Social Media Should be Avoided During Divorce

Social media is ubiquitous, but anyone going through a divorce is well advised to turn off the cell phone. At the click of a button, social media offers a variety of networking opportunities, but in a divorce every word and image posted can ultimately affect the outcome of the case, and even harmless posts can do damage when taken out of context.

One divorce lawyer tells her clients to “bite their tongues” now because “once it’s out there, it’s out there.”

One divorce lawyer tells her clients to “bite their tongues” now because “once it’s out there, it’s out there.”

Facebook posts, tweets, Instagram photos – these can all be used in a divorce case. People think they can dodge the danger by simply blocking an estranged partner and all of his or her friends, but that does not work. Social media is never private. “Posting anything on social media is like standing on your front lawn and shouting it,” says Attorney Aaron Abramowitz of Trope and Trope law firm of Los Angeles. “Blocking someone does not work because he or she can still log in under a friend’s account, or make a fake account, or get someone to un-friend every person the estranged partner knows,” Abramowitz explained. “The Internet is written in pen, not pencil.”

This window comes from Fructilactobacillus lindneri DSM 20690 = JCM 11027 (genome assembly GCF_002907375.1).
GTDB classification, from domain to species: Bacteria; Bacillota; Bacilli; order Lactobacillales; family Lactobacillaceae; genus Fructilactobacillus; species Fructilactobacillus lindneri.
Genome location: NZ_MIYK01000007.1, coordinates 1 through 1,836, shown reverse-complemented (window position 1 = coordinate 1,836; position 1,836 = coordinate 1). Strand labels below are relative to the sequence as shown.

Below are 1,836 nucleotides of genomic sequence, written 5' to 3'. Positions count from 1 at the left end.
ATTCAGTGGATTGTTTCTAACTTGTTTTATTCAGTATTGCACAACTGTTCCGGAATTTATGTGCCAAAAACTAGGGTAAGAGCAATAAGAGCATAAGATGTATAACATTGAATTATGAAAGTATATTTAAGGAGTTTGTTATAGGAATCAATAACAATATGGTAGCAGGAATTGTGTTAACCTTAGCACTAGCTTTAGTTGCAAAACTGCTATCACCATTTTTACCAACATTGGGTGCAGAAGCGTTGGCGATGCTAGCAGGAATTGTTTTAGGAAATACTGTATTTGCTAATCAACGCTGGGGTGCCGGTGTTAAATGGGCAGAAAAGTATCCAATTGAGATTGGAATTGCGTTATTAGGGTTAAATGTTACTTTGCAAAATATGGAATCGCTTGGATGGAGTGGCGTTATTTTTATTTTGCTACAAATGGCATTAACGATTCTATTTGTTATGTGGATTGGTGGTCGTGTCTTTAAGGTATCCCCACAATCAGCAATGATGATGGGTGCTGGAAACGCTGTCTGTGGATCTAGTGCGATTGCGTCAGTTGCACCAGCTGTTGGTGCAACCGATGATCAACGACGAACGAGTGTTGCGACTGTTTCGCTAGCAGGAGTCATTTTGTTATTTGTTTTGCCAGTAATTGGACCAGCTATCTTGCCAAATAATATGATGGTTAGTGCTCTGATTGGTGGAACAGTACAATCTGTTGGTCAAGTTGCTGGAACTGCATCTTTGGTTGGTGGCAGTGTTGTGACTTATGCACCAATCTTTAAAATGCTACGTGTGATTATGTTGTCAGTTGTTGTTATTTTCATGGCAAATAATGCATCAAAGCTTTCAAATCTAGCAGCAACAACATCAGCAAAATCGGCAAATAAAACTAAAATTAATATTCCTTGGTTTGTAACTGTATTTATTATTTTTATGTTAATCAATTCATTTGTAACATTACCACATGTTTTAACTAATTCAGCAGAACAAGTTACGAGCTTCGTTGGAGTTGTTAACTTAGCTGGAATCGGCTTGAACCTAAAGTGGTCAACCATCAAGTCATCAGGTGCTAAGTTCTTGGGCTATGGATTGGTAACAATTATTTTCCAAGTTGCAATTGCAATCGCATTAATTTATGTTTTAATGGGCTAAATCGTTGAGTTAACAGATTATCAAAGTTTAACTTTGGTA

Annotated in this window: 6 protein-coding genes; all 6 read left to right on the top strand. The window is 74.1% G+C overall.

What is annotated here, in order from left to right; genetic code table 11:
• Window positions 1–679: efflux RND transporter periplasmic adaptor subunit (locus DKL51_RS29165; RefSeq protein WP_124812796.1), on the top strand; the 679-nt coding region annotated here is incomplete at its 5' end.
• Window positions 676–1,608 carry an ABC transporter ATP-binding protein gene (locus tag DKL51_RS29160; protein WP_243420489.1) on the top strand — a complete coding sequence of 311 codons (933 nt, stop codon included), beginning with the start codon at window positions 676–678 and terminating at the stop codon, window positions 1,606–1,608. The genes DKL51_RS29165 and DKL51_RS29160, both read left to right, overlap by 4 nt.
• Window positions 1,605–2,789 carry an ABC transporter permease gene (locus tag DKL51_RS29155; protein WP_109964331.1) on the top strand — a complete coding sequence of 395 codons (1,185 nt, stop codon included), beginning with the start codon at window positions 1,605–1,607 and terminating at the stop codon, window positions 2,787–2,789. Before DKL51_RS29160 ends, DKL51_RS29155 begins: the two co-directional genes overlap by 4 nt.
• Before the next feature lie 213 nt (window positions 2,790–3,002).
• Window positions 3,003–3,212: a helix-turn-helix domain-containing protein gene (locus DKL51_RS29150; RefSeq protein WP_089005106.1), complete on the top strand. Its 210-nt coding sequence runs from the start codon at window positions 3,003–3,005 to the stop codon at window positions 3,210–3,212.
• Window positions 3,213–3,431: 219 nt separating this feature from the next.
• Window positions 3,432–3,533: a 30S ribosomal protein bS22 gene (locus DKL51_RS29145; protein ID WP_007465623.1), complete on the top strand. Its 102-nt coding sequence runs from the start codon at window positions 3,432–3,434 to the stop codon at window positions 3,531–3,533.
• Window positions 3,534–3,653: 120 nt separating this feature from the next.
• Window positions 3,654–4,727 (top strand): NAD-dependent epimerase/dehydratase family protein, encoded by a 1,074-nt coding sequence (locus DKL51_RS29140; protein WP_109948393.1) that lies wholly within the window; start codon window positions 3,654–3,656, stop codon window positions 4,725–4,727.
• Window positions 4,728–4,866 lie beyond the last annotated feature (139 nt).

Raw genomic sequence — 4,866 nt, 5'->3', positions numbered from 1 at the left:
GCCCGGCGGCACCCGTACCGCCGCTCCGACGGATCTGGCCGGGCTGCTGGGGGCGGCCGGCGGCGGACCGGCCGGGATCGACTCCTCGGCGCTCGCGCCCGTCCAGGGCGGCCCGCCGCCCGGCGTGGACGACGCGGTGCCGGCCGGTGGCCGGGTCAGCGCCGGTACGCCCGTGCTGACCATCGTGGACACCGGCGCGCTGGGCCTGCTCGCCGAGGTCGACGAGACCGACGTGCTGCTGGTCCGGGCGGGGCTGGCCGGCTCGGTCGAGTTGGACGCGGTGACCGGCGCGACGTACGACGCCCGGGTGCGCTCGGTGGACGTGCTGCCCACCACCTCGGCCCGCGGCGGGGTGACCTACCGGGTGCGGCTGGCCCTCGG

Moreover, deleting a post may make things worse because it may be destroying evidence. One divorce lawyer tells her clients to “bite their tongues” now because “once it’s out there, it’s out there.”

Just because a party does not post something does not mean it can’t be held against him or her. Social media can be used against a person, even if he or she did not post the picture. For example, a 15-year-old who posts a picture on his Facebook page chugging a beer at a party might be used against the parent who was “on the clock” as evidence of unfit parenting.

Social media posts taken out of context can be put together in a way that portrays someone in a negative light. For example, a Twitter rant filled with words someone uses in real life can become problematic, even if said in jest. “Your words are your words,” Abramowitz said.

But it’s not just out-of-context or one-off remarks that are the problem. For example, the posts showing a lavish vacation may make it hard for someone to argue hardship in a support case.

An increasing number of attorneys scour social media accounts for evidence that can be used in furtherance of their clients’ goals. Even the maximum number of privacy settings on social media accounts are never truly private because of the numerous run-around tactics that attorneys and a former spouse may use to access information, says Lisa E. McKnight, P.C.

One precaution is to deactivate the account for the duration of the divorce action. It may be difficult stop for a time, but in a divorce the benefits of keeping still are self-evident. Social media may tell the wrong story.

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